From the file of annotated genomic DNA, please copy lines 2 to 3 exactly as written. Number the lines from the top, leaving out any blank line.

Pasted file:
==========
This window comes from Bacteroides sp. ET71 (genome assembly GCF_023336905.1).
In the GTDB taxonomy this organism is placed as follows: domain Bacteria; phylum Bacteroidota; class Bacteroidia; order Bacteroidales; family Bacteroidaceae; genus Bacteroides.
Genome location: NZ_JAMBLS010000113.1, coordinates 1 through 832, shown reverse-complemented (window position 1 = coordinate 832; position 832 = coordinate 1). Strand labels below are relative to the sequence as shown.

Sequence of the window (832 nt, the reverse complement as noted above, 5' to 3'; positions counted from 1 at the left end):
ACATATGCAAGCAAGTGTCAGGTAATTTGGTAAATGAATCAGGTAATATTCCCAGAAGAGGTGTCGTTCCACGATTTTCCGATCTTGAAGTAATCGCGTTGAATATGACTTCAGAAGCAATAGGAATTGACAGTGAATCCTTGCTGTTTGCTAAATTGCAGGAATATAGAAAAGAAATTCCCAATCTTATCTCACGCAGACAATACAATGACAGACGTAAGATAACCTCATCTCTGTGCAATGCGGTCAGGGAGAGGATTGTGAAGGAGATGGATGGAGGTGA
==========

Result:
In the GTDB taxonomy this organism is placed as follows: domain Bacteria; phylum Bacteroidota; class Bacteroidia; order Bacteroidales; family Bacteroidaceae; genus Bacteroides.
Genome location: NZ_JAMBLS010000113.1, coordinates 1 through 832, shown reverse-complemented (window position 1 = coordinate 832; position 832 = coordinate 1). Strand labels below are relative to the sequence as shown.